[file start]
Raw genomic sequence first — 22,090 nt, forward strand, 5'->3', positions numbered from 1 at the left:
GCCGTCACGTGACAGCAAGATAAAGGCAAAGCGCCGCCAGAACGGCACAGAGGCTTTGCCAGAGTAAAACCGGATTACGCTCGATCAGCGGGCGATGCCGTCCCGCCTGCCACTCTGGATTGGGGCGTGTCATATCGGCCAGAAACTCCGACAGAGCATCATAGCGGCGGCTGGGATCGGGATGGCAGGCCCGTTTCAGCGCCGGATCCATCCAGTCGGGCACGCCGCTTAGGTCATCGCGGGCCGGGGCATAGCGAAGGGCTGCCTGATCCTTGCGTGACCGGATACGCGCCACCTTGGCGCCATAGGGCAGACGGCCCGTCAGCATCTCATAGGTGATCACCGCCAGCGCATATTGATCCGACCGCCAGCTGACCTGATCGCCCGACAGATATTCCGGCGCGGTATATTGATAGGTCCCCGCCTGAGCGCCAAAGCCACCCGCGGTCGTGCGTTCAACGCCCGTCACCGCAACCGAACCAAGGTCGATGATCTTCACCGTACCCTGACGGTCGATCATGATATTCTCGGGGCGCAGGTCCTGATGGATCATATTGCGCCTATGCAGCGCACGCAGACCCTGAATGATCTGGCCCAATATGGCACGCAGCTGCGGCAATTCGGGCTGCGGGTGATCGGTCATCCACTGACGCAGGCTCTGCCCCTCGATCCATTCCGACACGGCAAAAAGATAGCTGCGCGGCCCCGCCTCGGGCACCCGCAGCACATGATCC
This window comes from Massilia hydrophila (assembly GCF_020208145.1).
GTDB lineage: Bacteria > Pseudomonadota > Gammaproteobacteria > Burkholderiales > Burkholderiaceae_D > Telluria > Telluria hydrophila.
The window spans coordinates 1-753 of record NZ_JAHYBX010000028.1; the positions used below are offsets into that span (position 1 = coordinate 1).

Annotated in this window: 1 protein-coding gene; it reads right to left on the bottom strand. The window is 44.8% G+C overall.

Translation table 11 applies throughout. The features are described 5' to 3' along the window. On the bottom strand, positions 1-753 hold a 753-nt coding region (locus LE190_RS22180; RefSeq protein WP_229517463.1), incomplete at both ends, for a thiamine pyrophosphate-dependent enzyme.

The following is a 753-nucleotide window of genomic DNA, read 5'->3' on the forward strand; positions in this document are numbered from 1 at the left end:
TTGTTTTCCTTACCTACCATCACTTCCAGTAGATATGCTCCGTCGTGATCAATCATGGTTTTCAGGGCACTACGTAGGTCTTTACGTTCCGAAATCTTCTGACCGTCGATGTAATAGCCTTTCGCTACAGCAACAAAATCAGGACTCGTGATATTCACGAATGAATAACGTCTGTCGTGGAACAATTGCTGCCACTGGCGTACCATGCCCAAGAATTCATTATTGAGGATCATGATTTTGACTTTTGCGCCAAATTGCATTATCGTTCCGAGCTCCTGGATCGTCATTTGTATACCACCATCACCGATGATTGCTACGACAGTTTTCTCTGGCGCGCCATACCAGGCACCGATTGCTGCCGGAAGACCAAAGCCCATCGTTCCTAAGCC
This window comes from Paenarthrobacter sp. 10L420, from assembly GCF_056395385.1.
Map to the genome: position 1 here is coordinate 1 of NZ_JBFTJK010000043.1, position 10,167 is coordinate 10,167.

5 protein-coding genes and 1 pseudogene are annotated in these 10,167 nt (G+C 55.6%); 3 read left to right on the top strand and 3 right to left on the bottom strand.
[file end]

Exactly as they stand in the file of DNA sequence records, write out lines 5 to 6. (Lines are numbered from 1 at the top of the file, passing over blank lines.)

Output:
The window spans coordinates 1-753 of record NZ_JAHYBX010000028.1; the positions used below are offsets into that span (position 1 = coordinate 1).

Annotated in this window: 1 protein-coding gene; it reads right to left on the bottom strand. The window is 44.8% G+C overall.